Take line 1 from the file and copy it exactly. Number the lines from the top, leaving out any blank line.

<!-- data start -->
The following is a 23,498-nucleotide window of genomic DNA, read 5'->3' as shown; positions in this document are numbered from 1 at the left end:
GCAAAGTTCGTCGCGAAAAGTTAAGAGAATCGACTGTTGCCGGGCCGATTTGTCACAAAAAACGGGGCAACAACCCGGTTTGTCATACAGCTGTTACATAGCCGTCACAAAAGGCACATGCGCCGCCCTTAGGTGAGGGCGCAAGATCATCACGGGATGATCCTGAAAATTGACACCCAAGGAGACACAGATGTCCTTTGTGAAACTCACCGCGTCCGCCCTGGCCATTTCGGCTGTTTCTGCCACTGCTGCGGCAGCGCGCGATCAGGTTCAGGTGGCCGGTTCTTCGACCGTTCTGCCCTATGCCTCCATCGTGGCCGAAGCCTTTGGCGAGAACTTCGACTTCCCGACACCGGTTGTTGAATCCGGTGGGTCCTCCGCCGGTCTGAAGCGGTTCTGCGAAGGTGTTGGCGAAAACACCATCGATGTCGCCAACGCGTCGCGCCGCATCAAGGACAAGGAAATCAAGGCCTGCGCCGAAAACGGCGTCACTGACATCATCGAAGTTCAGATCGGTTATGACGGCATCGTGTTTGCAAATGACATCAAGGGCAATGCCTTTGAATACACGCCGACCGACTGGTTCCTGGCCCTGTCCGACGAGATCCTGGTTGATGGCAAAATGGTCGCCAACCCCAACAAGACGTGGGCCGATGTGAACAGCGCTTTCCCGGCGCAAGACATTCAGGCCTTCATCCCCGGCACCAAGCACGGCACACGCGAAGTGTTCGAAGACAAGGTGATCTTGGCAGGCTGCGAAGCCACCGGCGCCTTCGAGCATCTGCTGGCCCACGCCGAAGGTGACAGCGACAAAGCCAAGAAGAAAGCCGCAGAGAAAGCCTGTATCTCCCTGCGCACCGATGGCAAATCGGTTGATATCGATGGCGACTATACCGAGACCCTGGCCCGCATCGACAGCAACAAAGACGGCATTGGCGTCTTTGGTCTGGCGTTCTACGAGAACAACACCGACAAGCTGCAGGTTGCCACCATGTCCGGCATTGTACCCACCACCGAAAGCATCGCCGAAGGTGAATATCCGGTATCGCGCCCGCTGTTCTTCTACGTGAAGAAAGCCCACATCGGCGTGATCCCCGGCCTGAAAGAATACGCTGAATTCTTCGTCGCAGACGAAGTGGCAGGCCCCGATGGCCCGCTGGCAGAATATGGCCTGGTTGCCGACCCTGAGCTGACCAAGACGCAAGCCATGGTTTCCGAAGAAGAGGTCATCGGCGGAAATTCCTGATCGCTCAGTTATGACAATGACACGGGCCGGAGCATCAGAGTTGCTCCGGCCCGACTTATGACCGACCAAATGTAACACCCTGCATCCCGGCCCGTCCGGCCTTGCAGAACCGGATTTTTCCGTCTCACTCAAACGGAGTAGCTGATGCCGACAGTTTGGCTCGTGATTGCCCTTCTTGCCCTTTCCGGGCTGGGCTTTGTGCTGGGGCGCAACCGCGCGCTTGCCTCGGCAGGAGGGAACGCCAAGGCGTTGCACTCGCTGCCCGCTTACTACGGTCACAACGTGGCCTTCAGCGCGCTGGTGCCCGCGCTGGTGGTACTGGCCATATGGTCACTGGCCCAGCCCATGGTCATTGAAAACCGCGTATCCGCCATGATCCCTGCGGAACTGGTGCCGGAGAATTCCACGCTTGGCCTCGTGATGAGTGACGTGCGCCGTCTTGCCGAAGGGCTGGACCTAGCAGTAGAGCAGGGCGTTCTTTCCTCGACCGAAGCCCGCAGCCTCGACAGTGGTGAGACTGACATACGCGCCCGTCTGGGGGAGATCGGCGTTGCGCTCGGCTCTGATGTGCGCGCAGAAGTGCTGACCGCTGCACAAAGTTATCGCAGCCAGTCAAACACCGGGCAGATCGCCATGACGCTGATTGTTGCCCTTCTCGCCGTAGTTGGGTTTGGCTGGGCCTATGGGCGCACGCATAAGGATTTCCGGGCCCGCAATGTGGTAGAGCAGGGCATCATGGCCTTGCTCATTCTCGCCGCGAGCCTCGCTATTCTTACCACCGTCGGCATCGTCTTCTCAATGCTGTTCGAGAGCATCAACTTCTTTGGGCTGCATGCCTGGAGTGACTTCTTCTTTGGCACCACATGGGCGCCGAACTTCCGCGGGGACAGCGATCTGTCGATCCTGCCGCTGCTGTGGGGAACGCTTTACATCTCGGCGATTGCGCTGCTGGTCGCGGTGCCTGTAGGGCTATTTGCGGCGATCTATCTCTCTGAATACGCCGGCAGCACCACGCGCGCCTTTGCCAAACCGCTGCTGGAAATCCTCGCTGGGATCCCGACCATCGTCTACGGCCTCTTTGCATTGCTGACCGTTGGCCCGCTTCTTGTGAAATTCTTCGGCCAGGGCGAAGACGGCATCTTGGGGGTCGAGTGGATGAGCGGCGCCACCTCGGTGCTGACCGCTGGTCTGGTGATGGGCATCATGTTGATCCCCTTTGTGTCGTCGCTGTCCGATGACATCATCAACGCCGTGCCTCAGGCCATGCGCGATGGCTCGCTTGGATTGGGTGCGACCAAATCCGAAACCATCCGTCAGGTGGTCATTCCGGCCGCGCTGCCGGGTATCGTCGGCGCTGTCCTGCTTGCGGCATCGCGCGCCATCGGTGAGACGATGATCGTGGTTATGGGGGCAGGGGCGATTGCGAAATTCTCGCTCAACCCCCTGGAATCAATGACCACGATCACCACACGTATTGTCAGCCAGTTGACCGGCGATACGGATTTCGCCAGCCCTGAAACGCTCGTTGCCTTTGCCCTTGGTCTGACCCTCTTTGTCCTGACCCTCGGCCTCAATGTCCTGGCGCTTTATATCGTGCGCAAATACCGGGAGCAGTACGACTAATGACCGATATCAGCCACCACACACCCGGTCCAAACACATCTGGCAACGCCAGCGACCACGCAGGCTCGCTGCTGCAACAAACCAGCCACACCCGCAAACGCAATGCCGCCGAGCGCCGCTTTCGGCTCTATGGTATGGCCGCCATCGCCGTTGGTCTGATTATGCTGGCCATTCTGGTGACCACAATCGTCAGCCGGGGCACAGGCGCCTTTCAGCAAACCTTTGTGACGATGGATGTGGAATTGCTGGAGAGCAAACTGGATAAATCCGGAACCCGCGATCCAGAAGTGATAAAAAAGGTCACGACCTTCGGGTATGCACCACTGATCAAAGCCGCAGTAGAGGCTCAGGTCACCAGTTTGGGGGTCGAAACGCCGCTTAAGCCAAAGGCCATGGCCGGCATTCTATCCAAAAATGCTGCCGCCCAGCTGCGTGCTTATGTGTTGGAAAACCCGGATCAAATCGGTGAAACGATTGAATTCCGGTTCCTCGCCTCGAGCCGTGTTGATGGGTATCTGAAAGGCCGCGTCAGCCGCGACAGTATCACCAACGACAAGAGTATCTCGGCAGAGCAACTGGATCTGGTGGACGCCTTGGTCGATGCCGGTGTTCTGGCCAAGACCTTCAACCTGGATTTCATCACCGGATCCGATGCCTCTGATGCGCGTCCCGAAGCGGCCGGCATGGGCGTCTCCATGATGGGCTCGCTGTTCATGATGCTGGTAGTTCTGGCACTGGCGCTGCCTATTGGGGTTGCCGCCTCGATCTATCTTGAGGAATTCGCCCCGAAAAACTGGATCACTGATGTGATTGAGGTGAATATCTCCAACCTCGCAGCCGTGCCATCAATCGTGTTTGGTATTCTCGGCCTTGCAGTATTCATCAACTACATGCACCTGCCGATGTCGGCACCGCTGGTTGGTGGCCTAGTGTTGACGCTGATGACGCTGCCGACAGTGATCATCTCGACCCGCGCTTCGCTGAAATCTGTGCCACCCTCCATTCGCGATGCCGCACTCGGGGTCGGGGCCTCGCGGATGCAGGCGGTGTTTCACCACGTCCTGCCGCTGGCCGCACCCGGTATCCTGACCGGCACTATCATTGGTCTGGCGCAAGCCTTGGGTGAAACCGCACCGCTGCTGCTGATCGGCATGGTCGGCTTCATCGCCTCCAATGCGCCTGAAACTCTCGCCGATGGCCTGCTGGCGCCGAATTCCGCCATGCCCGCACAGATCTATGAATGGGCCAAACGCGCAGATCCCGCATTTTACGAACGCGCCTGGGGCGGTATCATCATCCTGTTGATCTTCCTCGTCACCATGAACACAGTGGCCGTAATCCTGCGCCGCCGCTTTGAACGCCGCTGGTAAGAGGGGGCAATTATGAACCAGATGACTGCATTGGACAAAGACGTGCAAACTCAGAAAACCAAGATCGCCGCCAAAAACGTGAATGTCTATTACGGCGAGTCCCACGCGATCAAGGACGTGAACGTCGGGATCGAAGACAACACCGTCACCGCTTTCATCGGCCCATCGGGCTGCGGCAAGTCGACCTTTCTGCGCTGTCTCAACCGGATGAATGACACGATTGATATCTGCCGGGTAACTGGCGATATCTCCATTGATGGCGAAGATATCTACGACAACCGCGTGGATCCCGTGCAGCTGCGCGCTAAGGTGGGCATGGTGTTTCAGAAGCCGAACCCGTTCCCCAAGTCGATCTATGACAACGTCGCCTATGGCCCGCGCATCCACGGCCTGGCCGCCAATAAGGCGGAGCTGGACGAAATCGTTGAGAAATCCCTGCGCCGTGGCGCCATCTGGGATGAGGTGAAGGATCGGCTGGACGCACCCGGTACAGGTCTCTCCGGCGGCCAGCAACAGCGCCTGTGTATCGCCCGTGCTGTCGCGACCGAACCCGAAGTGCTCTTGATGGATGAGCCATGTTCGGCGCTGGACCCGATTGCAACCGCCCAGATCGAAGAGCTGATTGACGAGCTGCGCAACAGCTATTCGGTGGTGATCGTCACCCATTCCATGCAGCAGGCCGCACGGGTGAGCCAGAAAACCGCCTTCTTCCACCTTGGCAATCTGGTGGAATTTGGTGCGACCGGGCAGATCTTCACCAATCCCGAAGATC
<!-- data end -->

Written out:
The following is a 23,498-nucleotide window of genomic DNA, read 5'->3' as shown; positions in this document are numbered from 1 at the left end: